" Neither God nor master. A history of anarchism”, on LCP: an erudite fresco on the libertarian movement

" Neither God nor master

" Neither God nor master. A history of anarchism”, on LCP: an erudite fresco on the libertarian movement

" Neither God nor master. The author and director Tancrède Ramonet borrows the formula of Auguste Blanqui (1805-1881), socialist revolutionary who spent so much time in prison that he was nicknamed "The Locked Up", to title his documentary fresco in four episodes – independently visible – devoted to anarchism. He could have added "nor critical", so laudatory is the story he offers.

But strangely, here, this bias is not embarrassing, compensated by the erudition and enthusiasm of the historians questioned, all specialists or supporters of the movements which opposed, in France and elsewhere, any form of authority ( State, boss, religion) since the 19th century. This common passion allows Tancrède Ramonet (son of Ignacio Ramonet, former director of Le Monde diplomatique) to present unpublished archives, ignored documents and new insights into facts that were thought to be rehashed.

Provided, however, that you do not stop at the first images of episode 3, broadcast on Monday May 22, in particular those of the Mauthausen camp, where anarchists were deported during the Occupation. Beyond this introduction, Of Flowers or Cobblestones (1944-1968) focuses on the rebirth of the movement, from the recreation of federations in Europe to the "revolutionary movement that could have changed the face of the world". But through the original prism of pacifism, which gradually will switch to violence - the creation of Direct Action is an illustration of this. “The idea that war is the health of states becomes central to libertarian thought,” says British historian Carissa Honeywell.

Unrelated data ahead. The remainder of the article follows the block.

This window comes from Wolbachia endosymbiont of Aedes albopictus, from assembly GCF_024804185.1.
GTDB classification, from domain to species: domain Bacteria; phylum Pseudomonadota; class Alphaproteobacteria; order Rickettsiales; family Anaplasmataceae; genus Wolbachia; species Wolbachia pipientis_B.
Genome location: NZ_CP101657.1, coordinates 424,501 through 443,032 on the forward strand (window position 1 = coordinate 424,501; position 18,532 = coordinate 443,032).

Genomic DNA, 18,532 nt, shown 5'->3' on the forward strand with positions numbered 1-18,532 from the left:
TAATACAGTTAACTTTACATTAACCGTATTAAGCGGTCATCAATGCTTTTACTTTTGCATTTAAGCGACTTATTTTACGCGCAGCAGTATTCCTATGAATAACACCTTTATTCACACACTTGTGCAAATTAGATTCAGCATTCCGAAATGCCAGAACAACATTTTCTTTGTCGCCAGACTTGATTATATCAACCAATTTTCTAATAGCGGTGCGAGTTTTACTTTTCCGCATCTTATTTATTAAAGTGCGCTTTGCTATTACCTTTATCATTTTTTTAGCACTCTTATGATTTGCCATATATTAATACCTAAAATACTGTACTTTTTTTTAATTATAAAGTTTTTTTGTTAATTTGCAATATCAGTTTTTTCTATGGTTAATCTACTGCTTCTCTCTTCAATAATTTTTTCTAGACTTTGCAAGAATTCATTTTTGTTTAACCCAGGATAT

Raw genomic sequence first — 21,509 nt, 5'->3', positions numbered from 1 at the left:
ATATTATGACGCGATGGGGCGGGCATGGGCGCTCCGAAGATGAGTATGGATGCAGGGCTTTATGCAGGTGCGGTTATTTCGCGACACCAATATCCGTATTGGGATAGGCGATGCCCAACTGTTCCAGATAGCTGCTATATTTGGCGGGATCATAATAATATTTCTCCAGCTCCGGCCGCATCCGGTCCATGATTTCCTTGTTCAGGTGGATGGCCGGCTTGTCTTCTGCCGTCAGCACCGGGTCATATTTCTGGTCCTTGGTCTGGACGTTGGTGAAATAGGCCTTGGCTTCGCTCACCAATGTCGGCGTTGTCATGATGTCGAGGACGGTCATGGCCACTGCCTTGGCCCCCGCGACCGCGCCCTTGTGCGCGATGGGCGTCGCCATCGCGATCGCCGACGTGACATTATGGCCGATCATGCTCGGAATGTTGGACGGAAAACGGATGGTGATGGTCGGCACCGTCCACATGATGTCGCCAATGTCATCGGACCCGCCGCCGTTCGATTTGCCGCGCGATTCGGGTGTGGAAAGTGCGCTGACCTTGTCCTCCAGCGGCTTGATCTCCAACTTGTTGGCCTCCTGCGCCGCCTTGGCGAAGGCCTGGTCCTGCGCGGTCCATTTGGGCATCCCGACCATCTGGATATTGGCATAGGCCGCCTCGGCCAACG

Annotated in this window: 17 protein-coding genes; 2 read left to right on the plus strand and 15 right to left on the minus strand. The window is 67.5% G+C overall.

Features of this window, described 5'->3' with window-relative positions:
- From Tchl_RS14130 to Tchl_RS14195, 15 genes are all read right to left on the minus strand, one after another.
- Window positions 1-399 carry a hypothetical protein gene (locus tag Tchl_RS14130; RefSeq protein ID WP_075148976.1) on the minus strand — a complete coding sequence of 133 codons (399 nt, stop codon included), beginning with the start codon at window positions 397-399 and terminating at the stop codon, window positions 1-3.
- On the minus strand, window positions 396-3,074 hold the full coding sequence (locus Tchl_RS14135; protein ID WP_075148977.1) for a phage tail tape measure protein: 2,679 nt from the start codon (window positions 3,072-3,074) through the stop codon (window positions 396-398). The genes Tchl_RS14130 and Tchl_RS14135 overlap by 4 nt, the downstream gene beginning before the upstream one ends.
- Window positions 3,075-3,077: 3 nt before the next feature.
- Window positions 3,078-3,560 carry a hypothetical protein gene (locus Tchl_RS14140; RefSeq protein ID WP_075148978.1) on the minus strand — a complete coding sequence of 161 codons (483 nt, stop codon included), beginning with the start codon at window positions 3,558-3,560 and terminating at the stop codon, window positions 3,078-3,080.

A large sequence is thus devoted to the "provolution", born in 1965 in the Netherlands and embodied by Roel van Duijn. This student will theorize "the famous cycle: provocation, repression, mobilization". At the narration, comedian Redjep Mitrovitsa cannot restrain his admiration. A few minutes later, on the other hand, he is sorry: on May 15, 1967, the Provo movement dissolves, "unable to seize this revolutionary momentum".

Cohn-Bendit and May 68

The sequel to May 68 is instantaneous, suggested by an iconic photo of student leader Daniel Cohn-Bendit. But, here again, certain developments are pleasantly surprising, such as the use of the acronym A to federate the anarchist nebula "by mental automatism" - using the rules of marketing in passing.

The film also rectifies a few "errors": "Contrary to what the legend says, the repression [of May 68] was very brutal. The historian Claire Auzias (who took part, in 1968, in the movement of 22-Mars Lyonnais) further recalls that, on May 14, in Lyon, a policeman died not under the wheels of a truck launched by demonstrators, as the prefect of police said then, but during treatment in the hospital…

After the failure of the war in Spain, after May 68, the most touching thing is perhaps to note the intact fervor of the interviewees, rallied behind the old libertarian adage: "No revolutionary attempt is ever in vain. »